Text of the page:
Insomnia

What is insomnia?

Insomnia is the inability to fall asleep or stay asleep at night, resulting in unrefreshing or non-restorative sleep. Because different people need different amounts of sleep, insomnia is defined by the quality of your sleep and how you feel after sleeping—not the number of hours you sleep or how quickly you doze off. Even if you’re spending eight hours a night in bed, if you feel drowsy and fatigued during the day, you may be experiencing insomnia.

The good news is that most cases of insomnia can be cured with changes you can make on your own—without relying on sleep specialists or turning to prescription or over-the-counter sleeping pills.

Symptoms of insomnia:

Waking up too early in the morning

Daytime drowsiness, fatigue, or irritability

Difficulty falling asleep despite being tired

Waking up frequently during the night

Trouble getting back to sleep when awakened

Unrefreshing sleep

Difficulty concentrating during the day

Causes of insomnia:

In order to properly treat and cure your insomnia, you need to become a sleep detective. Emotional issues such as stress, anxiety, and depression cause half of all insomnia cases. But your daytime habits, sleep routine, and physical health may also play a role. Try to identify all possible causes of your insomnia. Once you figure out the root cause, you can tailor treatment accordingly.

Do you have any health problems that may be interfering with sleep?

Is your sleep environment quiet and comfortable?

Do you try to go to bed and get up around the same time every day?

Identifying habits that cause insomnia

While treating underlying physical and mental issues is a good first step, it may not be enough to cure your insomnia. You also need to look at your daily habits. Some of the things you’re doing to cope with insomnia may actually be making the problem worse.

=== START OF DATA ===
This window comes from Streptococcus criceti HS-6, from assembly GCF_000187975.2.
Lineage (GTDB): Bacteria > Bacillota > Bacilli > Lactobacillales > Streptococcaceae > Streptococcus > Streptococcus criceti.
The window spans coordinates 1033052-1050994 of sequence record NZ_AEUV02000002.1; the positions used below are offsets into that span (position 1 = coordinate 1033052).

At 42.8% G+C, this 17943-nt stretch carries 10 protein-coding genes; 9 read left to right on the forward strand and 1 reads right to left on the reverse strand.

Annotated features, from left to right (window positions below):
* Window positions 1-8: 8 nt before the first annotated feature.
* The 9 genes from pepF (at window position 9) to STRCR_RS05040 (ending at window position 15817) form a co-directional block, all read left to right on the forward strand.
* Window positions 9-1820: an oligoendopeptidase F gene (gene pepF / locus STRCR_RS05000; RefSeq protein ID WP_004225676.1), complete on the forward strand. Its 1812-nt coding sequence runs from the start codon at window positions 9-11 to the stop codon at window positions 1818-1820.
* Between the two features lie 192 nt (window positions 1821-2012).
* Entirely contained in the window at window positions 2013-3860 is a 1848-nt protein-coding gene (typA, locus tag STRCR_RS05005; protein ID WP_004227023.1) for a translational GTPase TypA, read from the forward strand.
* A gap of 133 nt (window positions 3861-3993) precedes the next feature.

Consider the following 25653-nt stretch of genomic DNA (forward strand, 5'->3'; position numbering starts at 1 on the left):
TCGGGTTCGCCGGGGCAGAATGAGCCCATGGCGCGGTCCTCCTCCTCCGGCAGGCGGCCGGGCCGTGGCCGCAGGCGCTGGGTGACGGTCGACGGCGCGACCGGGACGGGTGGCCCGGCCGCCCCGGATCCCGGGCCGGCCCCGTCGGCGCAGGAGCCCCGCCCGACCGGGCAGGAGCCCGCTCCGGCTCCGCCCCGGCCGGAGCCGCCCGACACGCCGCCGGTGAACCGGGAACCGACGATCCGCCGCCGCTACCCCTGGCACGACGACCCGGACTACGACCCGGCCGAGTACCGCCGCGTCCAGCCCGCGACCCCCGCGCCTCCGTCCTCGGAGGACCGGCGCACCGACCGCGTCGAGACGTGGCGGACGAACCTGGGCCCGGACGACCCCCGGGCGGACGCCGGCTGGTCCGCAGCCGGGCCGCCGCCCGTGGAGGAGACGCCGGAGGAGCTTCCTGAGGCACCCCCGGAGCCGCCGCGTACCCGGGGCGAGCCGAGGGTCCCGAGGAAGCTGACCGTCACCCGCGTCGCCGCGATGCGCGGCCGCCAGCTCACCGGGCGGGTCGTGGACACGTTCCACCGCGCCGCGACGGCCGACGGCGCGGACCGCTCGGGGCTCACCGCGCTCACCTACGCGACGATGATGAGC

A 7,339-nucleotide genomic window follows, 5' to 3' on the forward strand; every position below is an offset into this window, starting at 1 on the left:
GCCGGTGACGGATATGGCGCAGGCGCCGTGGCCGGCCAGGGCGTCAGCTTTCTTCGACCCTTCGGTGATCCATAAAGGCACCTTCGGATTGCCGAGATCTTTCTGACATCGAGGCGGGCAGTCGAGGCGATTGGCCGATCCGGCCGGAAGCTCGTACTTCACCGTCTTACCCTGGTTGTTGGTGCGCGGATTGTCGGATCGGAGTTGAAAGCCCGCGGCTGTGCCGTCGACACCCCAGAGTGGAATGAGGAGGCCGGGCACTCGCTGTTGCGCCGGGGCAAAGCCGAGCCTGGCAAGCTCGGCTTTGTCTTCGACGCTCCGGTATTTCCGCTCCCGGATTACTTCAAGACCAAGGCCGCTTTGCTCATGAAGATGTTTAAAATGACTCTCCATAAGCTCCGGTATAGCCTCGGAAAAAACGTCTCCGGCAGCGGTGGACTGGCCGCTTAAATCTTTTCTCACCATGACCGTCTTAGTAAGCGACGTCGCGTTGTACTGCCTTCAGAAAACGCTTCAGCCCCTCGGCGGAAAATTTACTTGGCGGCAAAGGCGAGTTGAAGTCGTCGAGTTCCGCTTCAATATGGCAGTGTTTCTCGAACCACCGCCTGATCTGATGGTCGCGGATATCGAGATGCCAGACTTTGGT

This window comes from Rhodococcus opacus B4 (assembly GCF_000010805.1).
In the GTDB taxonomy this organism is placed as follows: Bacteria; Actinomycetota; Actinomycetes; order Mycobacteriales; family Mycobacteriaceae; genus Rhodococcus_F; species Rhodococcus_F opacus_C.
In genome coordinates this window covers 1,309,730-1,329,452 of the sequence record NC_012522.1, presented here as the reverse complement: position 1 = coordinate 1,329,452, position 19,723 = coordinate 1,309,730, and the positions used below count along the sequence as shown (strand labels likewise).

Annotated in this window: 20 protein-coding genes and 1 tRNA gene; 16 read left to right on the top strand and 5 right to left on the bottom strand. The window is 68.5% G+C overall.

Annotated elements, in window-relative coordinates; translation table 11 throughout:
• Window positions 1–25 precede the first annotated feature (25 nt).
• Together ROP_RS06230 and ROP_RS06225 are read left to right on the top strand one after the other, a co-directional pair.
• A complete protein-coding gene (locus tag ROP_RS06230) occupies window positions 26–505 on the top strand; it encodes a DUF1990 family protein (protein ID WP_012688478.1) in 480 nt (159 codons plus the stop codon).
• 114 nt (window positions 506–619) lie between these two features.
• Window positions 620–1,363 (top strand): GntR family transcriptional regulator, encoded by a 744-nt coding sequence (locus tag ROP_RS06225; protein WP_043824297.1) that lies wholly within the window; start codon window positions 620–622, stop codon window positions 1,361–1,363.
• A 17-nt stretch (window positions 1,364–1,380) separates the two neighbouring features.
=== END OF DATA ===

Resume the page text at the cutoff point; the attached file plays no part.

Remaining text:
Oftentimes, changing the habits that are reinforcing sleeplessness is enough to overcome the insomnia altogether. It may take a few days for your body to get used to the change, but once you do, you will sleep better.

Some habits are so ingrained that you may overlook them as a possible contributor to your insomnia. Maybe your Starbucks habit affects your sleep more than you realize. Or maybe you’ve never made the connection between that late-night glass of wine and your sleep difficulties. Keeping a sleep diary is a helpful way to pinpoint habits and behaviors contributing to your insomnia.

Fighting insomnia with a better sleep environment

Stick to a regular sleep schedule. Support your biological clock by going to bed and getting up at the same time every day, including weekends. Get up at your usual time in the morning even if you’re tired. This will help you get back in a regular sleep rhythm.

Make sure your bedroom is quiet, dark, and cool. Noise, light, and a bedroom that’s too hot or cold, or an uncomfortable mattress or pillow can all interfere with sleep. Try using a sound machine or earplugs to mask outside noise, an open window or fan to keep the room cool, and blackout curtains or an eye mask to block out light. Experiment with different levels of mattress firmness, foam toppers, and pillows that provide the support you need to sleep comfortably.

Turn off all screens at least an hour before bed. Electronic screens emit a blue light that disrupts your body’s production of melatonin and combats sleepiness. So instead of watching TV or spending time on your phone, tablet, or computer, choose another relaxing activity, such as reading a book or listening to soft music.

Avoid stimulating activity and stressful situations before bedtime. This includes checking messages on social media, big discussions or arguments with your spouse or family, or catching up on work. Postpone these things until the morning.

Reference: https://www.helpguide.org/articles/sleep/insomnia-causes-and-cures.htm

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